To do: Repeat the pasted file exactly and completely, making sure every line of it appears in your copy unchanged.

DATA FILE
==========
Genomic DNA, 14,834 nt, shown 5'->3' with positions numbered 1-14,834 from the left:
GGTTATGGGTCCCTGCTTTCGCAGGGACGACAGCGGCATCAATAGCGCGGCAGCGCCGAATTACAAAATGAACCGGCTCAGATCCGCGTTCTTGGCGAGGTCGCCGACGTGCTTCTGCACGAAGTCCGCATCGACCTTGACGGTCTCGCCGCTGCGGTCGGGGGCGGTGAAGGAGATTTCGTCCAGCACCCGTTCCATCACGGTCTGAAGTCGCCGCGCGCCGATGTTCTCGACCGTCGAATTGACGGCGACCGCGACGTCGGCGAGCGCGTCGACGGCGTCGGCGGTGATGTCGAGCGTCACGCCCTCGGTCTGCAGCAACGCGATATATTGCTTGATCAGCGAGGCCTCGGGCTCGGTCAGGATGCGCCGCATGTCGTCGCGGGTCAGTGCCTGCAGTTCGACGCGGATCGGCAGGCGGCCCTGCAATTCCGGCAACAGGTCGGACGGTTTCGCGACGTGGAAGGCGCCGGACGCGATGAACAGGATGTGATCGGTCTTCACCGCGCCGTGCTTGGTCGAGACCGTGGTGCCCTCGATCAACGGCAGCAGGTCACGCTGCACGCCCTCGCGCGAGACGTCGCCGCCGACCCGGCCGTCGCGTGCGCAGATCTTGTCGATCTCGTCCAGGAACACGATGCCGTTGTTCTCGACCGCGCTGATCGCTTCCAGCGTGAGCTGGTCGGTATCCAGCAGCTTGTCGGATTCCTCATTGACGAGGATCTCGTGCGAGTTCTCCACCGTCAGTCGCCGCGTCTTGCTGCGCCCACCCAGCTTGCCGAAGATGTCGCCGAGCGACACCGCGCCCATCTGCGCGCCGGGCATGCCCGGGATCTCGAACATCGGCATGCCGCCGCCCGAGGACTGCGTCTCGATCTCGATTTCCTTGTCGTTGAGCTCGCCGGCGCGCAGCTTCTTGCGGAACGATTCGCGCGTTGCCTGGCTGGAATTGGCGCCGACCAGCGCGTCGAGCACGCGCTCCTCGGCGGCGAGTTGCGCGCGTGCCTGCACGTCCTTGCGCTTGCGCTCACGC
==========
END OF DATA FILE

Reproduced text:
Genomic DNA, 14,834 nt, shown 5'->3' with positions numbered 1-14,834 from the left:
GGTTATGGGTCCCTGCTTTCGCAGGGACGACAGCGGCATCAATAGCGCGGCAGCGCCGAATTACAAAATGAACCGGCTCAGATCCGCGTTCTTGGCGAGGTCGCCGACGTGCTTCTGCACGAAGTCCGCATCGACCTTGACGGTCTCGCCGCTGCGGTCGGGGGCGGTGAAGGAGATTTCGTCCAGCACCCGTTCCATCACGGTCTGAAGTCGCCGCGCGCCGATGTTCTCGACCGTCGAATTGACGGCGACCGCGACGTCGGCGAGCGCGTCGACGGCGTCGGCGGTGATGTCGAGCGTCACGCCCTCGGTCTGCAGCAACGCGATATATTGCTTGATCAGCGAGGCCTCGGGCTCGGTCAGGATGCGCCGCATGTCGTCGCGGGTCAGTGCCTGCAGTTCGACGCGGATCGGCAGGCGGCCCTGCAATTCCGGCAACAGGTCGGACGGTTTCGCGACGTGGAAGGCGCCGGACGCGATGAACAGGATGTGATCGGTCTTCACCGCGCCGTGCTTGGTCGAGACCGTGGTGCCCTCGATCAACGGCAGCAGGTCACGCTGCACGCCCTCGCGCGAGACGTCGCCGCCGACCCGGCCGTCGCGTGCGCAGATCTTGTCGATCTCGTCCAGGAACACGATGCCGTTGTTCTCGACCGCGCTGATCGCTTCCAGCGTGAGCTGGTCGGTATCCAGCAGCTTGTCGGATTCCTCATTGACGAGGATCTCGTGCGAGTTCTCCACCGTCAGTCGCCGCGTCTTGCTGCGCCCACCCAGCTTGCCGAAGATGTCGCCGAGCGACACCGCGCCCATCTGCGCGCCGGGCATGCCCGGGATCTCGAACATCGGCATGCCGCCGCCCGAGGACTGCGTCTCGATCTCGATTTCCTTGTCGTTGAGCTCGCCGGCGCGCAGCTTCTTGCGGAACGATTCGCGCGTTGCCTGGCTGGAATTGGCGCCGACCAGCGCGTCGAGCACGCGCTCCTCGGCGGCGAGTTGCGCGCGTGCCTGCACGTCCTTGCGCTTGCGCTCACGC